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ealth Hint #355

When--And How Often--To Have a Cholesterol Test (and Other Routine Tests)

© American Institute for Preventive Medicine, DonR. Powell PhD

Excerpted from "A Year of Health Hints"
365 Practical Ways to Feel Better and Live Longer

Is it time for a mammogram or blood pressure reading? Most people have only a very general sense of when routine medical tests are needed. They tend to rely on a reminder from their physicians. But what if you don't have a personal physician and haven't seen one for years? The following table will help in anticipating when important medical tests should be done.

Here is what the tests will check.

Blood Pressure Test - Checks two kinds of pressure within the blood vessels. The higher number (systolic blood pressure) gauges the pressure when your heart is pumping and the lower number (diastolic blood pressure) represents the pressure between heartbeats. High blood pressure is a symptoms disease that can lead to a heart attack and/or a stroke.

Vision - Checks for marked changes or degeneration of eye functioning.

Pap smear - Is used to detect the early signs of cervical cancer, uterine cancer and herpes.

Mammography - An X-ray to detect breast tumors or problems.

Professional Breast Exam - A physician or nurse examines the breasts for signs of abnormalities.

Digital Rectal exam - Checks for early signs of colorectal and/or prostate abnormalities including cancer.

Stool Blood Test - Checks for early signs of colorectal abnormalities including cancer.

Sigmoidoscopy - Checks for early signs of colorectal abnormalities and cancer.

Cholesterol blood Test - Checks the levels of fatty deposits (cholesterol) in the blood. High cholesterol levels are linked to heart disease.

Glaucoma Screening - Checks for increased pressure within the eye. Glaucoma can result in blindness if not treated.

Guidelines for Routine Tests

Ages 20-29 30-39 40-49 50 and Older
Physical Exam        
Blood Pressure        
Pap Test1        
Breast Self-Examination Monthly Monthly Monthly Monthly
Professional Breast Examination        
Testicular Self-Exam (Men) Discuss With Your Doctor
Digital Rectal Exam     Discuss With Your Doctor
Stool Blood Test        
Cholesterol Blood Test3        
Glaucoma Screening4        
Regular Dental Checkup        
  Every Year   Every 1-2 years   Every 2-3 years   Every 3-5 years

NOTE: Recommendations for routine medical exams may vary. These apply only to healthy people who do not have symptoms of illness. If you have an increased risk of a particular illness, testing may need to be done sooner or more often. Extra tests may also be need to be done. Follow your doctor's advice. Also, check with your insurance company to see if and when tests are covered.

1. Pap tests should start at age 18 or under age 18 if sexual activity has begun. They should be given every year until tests are normal 3 years in a row. Thereafter, pap smears should be given at least every three years. [Note: The American College of Obstetricians and Gynecologists recommend an annual Pap Smear.]
2. As recommended by The National Cancer Institute. Check with your doctor for his or her recommendations.
3. The National Cholesterol Education Program (NCEP) recommends a blood cholesterol test at least once every 5 years, and that high-density lipoprotein (HDL) be part of the initial cholesterol testing.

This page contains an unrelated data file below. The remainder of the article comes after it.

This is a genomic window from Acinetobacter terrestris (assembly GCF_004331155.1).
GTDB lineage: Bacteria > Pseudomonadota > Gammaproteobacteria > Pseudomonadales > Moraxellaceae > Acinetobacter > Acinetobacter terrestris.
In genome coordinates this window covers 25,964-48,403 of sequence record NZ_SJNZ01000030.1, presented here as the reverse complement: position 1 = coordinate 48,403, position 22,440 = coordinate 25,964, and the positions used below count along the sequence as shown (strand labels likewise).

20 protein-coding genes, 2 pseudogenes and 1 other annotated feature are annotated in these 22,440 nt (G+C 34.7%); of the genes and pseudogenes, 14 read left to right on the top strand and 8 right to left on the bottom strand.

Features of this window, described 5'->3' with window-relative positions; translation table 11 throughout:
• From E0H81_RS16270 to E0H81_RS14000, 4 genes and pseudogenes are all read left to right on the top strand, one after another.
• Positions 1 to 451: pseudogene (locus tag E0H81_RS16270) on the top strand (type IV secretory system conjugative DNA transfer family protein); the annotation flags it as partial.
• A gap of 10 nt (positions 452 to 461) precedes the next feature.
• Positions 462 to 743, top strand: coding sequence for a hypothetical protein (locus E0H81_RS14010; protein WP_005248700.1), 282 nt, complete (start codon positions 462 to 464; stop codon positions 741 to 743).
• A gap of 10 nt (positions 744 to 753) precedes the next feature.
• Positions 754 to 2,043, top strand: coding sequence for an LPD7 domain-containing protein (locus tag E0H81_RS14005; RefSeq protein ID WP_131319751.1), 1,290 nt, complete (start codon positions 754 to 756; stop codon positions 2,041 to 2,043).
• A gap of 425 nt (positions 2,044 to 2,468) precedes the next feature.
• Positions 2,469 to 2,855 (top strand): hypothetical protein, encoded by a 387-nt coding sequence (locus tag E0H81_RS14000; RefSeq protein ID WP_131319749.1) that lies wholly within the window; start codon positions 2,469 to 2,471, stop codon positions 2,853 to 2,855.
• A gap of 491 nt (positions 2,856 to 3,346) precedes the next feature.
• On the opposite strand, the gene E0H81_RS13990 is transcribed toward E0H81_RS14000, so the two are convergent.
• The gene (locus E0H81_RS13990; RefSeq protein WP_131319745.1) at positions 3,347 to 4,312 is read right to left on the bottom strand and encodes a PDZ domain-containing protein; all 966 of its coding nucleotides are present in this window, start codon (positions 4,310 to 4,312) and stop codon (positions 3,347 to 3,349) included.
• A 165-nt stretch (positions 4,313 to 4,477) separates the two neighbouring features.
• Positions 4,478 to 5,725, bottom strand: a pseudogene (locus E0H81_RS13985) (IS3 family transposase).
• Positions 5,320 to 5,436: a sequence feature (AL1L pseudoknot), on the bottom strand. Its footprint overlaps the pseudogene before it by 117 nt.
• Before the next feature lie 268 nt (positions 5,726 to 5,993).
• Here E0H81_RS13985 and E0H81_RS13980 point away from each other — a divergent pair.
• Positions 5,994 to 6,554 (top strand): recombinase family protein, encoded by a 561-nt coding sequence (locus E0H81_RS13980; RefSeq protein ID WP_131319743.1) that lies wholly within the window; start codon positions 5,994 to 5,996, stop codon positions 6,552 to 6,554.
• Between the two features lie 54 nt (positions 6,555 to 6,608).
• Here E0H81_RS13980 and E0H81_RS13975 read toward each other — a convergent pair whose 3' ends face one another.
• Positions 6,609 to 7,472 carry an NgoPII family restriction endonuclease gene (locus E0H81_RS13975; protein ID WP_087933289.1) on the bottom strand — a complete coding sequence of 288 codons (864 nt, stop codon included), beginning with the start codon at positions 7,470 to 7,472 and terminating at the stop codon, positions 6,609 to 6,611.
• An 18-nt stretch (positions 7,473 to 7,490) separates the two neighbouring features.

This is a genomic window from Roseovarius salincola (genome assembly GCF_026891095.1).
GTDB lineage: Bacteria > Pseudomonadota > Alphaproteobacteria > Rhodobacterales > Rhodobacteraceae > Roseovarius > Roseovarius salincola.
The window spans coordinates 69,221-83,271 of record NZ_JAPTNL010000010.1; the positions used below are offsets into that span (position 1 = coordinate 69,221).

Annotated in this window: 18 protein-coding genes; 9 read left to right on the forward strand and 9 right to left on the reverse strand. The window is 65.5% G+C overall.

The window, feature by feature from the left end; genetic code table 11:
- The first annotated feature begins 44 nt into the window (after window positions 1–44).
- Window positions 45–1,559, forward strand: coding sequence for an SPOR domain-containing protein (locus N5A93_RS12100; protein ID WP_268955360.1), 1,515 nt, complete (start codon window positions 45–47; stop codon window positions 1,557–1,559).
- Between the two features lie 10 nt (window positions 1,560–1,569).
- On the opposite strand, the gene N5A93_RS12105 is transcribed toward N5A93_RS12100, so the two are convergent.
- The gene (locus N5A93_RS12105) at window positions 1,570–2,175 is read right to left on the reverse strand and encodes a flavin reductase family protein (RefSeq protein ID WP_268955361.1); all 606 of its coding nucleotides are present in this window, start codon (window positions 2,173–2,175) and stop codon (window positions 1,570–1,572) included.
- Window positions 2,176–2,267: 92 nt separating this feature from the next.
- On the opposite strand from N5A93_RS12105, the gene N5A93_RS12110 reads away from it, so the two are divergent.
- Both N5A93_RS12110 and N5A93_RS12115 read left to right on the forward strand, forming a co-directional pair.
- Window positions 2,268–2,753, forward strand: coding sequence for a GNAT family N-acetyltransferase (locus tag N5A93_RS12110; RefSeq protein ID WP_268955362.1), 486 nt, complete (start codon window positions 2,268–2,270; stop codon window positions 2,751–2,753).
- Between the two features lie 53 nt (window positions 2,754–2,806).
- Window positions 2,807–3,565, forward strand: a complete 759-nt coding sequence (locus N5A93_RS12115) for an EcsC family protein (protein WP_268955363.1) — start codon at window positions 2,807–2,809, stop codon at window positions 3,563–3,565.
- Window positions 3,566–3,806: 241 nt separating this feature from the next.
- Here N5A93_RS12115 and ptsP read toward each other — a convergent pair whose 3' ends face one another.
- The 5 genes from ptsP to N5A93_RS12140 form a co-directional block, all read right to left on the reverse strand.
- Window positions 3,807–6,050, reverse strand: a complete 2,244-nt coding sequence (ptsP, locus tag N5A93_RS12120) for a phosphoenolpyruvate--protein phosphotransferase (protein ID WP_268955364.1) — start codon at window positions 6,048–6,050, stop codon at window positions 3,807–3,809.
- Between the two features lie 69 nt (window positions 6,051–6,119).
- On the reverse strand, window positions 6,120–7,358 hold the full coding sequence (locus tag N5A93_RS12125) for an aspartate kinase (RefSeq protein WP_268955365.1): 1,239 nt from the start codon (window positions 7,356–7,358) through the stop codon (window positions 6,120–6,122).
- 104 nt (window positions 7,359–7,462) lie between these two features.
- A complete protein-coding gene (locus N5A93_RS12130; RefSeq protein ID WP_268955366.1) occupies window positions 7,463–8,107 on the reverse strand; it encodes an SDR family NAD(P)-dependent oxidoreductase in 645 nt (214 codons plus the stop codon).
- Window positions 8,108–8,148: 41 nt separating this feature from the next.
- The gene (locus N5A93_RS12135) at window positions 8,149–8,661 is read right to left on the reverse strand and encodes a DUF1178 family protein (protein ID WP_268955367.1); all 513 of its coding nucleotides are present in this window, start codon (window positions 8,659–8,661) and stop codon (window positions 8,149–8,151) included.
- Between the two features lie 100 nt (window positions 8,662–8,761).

4. Glaucoma screening is recommended earlier for African Americans. It should be done every 2-3 years between the ages of 40 and 49.

SOURCE FOR TEXT AND TABLE: "Healthy Self" The Guide to Self-Care and Wise Consumerism (Farmington Hills, Mich.: American Institute for Preventive Medicine, 1996).

Know Your Cholesterol Levels

Average doesn't necessarily mean healthy, especially when you're talking about cholesterol, a fat-related substance found in the blood. Too much cholesterol can build up and form artery-clogging plaques, slowing blood to a trickle and ending in a heart attack that could be fatal.

According to a panel of experts convened by the National Heart, Lung, and Blood Institute, cholesterol should be 200 milligrams per deciliter or lower. Yet the average cholesterol level for men in the United States is 211, and for women, it's 215. So if your doctor tells you your cholesterol is "normal" or "average," ask for the exact numbers, and if it's elevated, take steps to reduce it. (Cholesterol levels of 200 to 240 milligrams per deciliter put adults at moderate risk for heart disease; levels of 240 or higher constitute a high risk.)

Better yet, ask for a blood test that measures not only your total cholesterol but also your triglycerides (another kind of blood fat), HDL (high-density lipoprotein) cholesterol, a protective kind of fat, and LDL (low-density lipoprotein) cholesterol. Ideally, your triglyceride level should be 160 milligrams per deciliter or lower.

The more HDL, the better, and the less LDL, the better. An HDL below 35 is cause for concern; so is an LDL over 130. Also, the ratio of total cholesterol to HDL cholesterol ideally should be 3.5 or less. (To calculate your ratio, divide the total cholesterol number by the HDL number.) A ratio of 4.0 to 5.0 constitutes about average risk.

Most people can improve their cholesterol and triglyceride readings by eating less dietary fat, not smoking, getting more exercise, avoiding overweight, consuming a limited amount of alcohol and sweets, and eating certain kinds of food high in fiber. (For more details on a heart-healthy diet, see chapter 4, Eating for Better Health.)

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